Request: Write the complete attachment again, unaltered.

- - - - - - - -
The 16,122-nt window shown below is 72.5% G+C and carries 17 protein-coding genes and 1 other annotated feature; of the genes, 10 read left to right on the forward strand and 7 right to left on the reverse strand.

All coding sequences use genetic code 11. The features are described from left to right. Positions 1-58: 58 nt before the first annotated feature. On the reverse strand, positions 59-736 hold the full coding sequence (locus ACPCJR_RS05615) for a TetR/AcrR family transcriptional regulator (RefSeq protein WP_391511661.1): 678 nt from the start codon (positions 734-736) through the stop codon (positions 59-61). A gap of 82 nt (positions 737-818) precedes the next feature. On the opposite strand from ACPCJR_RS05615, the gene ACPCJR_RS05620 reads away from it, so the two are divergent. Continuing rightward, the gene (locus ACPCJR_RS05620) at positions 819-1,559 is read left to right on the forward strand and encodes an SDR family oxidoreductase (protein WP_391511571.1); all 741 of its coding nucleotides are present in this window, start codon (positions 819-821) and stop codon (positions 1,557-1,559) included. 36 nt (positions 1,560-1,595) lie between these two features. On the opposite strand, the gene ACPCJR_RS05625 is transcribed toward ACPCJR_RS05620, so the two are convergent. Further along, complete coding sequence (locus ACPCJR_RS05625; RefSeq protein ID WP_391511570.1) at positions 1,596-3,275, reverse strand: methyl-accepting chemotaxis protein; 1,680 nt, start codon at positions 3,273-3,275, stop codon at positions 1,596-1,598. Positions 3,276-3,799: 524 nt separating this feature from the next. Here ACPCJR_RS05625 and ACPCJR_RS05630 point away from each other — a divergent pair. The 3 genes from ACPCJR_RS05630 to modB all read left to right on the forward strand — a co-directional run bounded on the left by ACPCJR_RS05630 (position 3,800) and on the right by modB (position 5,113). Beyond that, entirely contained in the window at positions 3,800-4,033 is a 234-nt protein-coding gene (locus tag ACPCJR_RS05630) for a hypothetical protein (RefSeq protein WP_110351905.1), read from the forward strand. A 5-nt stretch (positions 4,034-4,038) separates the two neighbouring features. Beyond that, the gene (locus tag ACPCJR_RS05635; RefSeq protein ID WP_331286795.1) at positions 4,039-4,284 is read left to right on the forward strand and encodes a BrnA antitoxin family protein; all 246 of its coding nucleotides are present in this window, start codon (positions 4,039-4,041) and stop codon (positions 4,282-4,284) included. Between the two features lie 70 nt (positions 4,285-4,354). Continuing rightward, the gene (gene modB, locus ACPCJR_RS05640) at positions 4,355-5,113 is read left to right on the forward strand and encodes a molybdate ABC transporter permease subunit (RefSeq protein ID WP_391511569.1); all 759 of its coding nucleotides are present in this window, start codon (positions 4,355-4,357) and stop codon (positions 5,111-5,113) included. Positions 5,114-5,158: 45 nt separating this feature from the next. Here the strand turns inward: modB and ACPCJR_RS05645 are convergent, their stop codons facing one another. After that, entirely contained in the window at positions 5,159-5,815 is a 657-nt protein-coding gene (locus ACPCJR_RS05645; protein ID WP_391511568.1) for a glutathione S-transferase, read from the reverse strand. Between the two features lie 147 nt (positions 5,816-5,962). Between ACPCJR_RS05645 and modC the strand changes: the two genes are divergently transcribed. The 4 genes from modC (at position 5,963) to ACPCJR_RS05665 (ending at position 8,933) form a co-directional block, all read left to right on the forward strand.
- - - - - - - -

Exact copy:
The 16,122-nt window shown below is 72.5% G+C and carries 17 protein-coding genes and 1 other annotated feature; of the genes, 10 read left to right on the forward strand and 7 right to left on the reverse strand.

All coding sequences use genetic code 11. The features are described from left to right. Positions 1-58: 58 nt before the first annotated feature. On the reverse strand, positions 59-736 hold the full coding sequence (locus ACPCJR_RS05615) for a TetR/AcrR family transcriptional regulator (RefSeq protein WP_391511661.1): 678 nt from the start codon (positions 734-736) through the stop codon (positions 59-61). A gap of 82 nt (positions 737-818) precedes the next feature. On the opposite strand from ACPCJR_RS05615, the gene ACPCJR_RS05620 reads away from it, so the two are divergent. Continuing rightward, the gene (locus ACPCJR_RS05620) at positions 819-1,559 is read left to right on the forward strand and encodes an SDR family oxidoreductase (protein WP_391511571.1); all 741 of its coding nucleotides are present in this window, start codon (positions 819-821) and stop codon (positions 1,557-1,559) included. 36 nt (positions 1,560-1,595) lie between these two features. On the opposite strand, the gene ACPCJR_RS05625 is transcribed toward ACPCJR_RS05620, so the two are convergent. Further along, complete coding sequence (locus ACPCJR_RS05625; RefSeq protein ID WP_391511570.1) at positions 1,596-3,275, reverse strand: methyl-accepting chemotaxis protein; 1,680 nt, start codon at positions 3,273-3,275, stop codon at positions 1,596-1,598. Positions 3,276-3,799: 524 nt separating this feature from the next. Here ACPCJR_RS05625 and ACPCJR_RS05630 point away from each other — a divergent pair. The 3 genes from ACPCJR_RS05630 to modB all read left to right on the forward strand — a co-directional run bounded on the left by ACPCJR_RS05630 (position 3,800) and on the right by modB (position 5,113). Beyond that, entirely contained in the window at positions 3,800-4,033 is a 234-nt protein-coding gene (locus tag ACPCJR_RS05630) for a hypothetical protein (RefSeq protein WP_110351905.1), read from the forward strand. A 5-nt stretch (positions 4,034-4,038) separates the two neighbouring features. Beyond that, the gene (locus tag ACPCJR_RS05635; RefSeq protein ID WP_331286795.1) at positions 4,039-4,284 is read left to right on the forward strand and encodes a BrnA antitoxin family protein; all 246 of its coding nucleotides are present in this window, start codon (positions 4,039-4,041) and stop codon (positions 4,282-4,284) included. Between the two features lie 70 nt (positions 4,285-4,354). Continuing rightward, the gene (gene modB, locus ACPCJR_RS05640) at positions 4,355-5,113 is read left to right on the forward strand and encodes a molybdate ABC transporter permease subunit (RefSeq protein ID WP_391511569.1); all 759 of its coding nucleotides are present in this window, start codon (positions 4,355-4,357) and stop codon (positions 5,111-5,113) included. Positions 5,114-5,158: 45 nt separating this feature from the next. Here the strand turns inward: modB and ACPCJR_RS05645 are convergent, their stop codons facing one another. After that, entirely contained in the window at positions 5,159-5,815 is a 657-nt protein-coding gene (locus ACPCJR_RS05645; protein ID WP_391511568.1) for a glutathione S-transferase, read from the reverse strand. Between the two features lie 147 nt (positions 5,816-5,962). Between ACPCJR_RS05645 and modC the strand changes: the two genes are divergently transcribed. The 4 genes from modC (at position 5,963) to ACPCJR_RS05665 (ending at position 8,933) form a co-directional block, all read left to right on the forward strand.